Whether it relates to new product launches, store openings, catalog sales or a new advertising campaign, there are no guarantees that marketers will meet with success. No matter how sound the strategy or crisp the execution or the level of investment made to support these initiatives, there is no certainty that response rates, sales, market share or profitability results will achieve expectations.
The same can be said of an organization’s investment in marketing. Just because a firm spends 5.0% of revenues on advertising support, the investment alone doesn’t automatically guarantee an upward move in the organization’s key indicators. Further, there is always the risk of campaign failure, or under-delivery, which can have negative consequences on an advertiser’s bottom line.
Despite this risk, many advertisers continue to contractually guarantee a profit margin to their advertising agency partners. And yet, agency pundits continue to lament how “unfair” current remuneration programs are, and that the agencies don’t fully participate in the “upside” results of their clients’ demand generation efforts.
Turn it around. If a client-side CFO knew they could book guaranteed profits as a result of the advertising investment made by their organizations they would surely take that deal. Further, the industry would see a steady increase in advertising spending.
Shared pain, shared gain. As investors know, generally financial returns are directly proportionate to the risks incurred. In light of this truism, should there be any upside potential when agencies benefit from the security of a guaranteed profit floor?
With the move toward direct labor based compensation programs, agencies are able to recoup their sunk costs (i.e. labor, employee benefits, rent, corporate expense, etc…) and to secure a guaranteed profit margin typically ranging from 12% – 18% (excludes additional profit from in-house studio and the like). Perhaps it is time for advertisers to begin to question the efficacy of this practice. Don’t get me wrong. I believe that an agency should have the opportunity to earn a profit on each of their client account, and I don’t believe that agencies should bear inordinate risks to their remuneration for items and outcomes that are beyond their control. However, it seems that agency profitability should be more aligned with resource investments and the outcomes of their efforts.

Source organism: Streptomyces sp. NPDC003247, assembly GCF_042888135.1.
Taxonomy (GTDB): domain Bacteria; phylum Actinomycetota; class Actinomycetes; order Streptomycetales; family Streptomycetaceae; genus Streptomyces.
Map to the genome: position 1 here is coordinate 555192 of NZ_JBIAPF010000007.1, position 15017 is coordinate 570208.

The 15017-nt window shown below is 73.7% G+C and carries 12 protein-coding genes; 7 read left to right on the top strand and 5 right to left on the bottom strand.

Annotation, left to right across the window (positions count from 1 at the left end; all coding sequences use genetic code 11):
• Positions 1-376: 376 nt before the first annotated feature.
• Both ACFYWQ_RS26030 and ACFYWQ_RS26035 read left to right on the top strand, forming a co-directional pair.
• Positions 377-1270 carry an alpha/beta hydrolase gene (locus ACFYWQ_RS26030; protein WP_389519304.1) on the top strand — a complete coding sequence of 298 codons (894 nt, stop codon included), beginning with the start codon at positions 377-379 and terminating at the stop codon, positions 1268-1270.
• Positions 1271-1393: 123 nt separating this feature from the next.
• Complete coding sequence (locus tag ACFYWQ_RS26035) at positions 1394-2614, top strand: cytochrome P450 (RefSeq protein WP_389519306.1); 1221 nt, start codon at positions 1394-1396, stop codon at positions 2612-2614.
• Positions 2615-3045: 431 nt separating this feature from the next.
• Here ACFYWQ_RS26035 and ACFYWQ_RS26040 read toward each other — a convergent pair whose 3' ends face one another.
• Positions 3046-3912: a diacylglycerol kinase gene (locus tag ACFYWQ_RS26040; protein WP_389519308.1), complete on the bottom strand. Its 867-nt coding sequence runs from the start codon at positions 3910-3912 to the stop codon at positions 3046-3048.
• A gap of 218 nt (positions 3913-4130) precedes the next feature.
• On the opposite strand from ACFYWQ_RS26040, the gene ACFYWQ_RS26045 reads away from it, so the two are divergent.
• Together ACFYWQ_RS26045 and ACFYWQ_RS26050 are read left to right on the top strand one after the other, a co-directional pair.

Further, from a financial control standpoint, without the benefit of tight controls and audit oversight, a cost-plus / fixed profit margin remuneration system can inflate an advertiser’s fees as a percent of marketing spend. Too often client-agency contracts fail to adequately define key components of agency overhead or to identify employee compensation levels, agency staff utilization and out-of-pocket cost expectations. Beyond inadequate contractual clarity on these items, there is another factor which compounds an advertiser’s risk in this area… the lack of a disciplined process to verify actual financial performance for each of these categories.
To optimize agency fee investments and enhance transparency into this aspect of advertising spend, there are three items that an advertiser can include in their letter-of-agreement (LOA):
- Comprehensive definitions of key remuneration program components and examples of how various factors will be calculated.
- Quarterly reconciliation process for agency fees, time-of-staff investment and billings.
- An advertiser’s “Right to Audit” clause and an “Agency Records Retention Policy.”
Successful optimization hinges on a commitment to actually following through on the right to audit, whether through the advertiser’s Finance/ Audit team or by engaging a 3rd party agency contract compliance auditor.
To kick off the process, we would suggest an open dialogue and information exchange between client and agency to discuss profit expectations and to review those items which impact agency costs and client fees. This conversation should take into account a client’s total spend with the agency and its parent company, which offices the client’s account is serviced from, agency employee compensation, retention & training philosophies and the agency resources that will be brought to bear on the client’s business.
In the end, it is in each parties best interest to develop an agency remuneration program that incents an agency to deliver superior performance, recognizes an agency’s resource investment and where there is a shared investment in market-based performance stemming from the client’s and agency’s efforts.
If you would like to gain the benefit of what we’ve learned through first-hand experiences and would like to schedule a complimentary consultation on “Client-Agency Contract Trends,” please contact Don Parsons, Principal at Advertising Audit & Risk Management at email@example.com.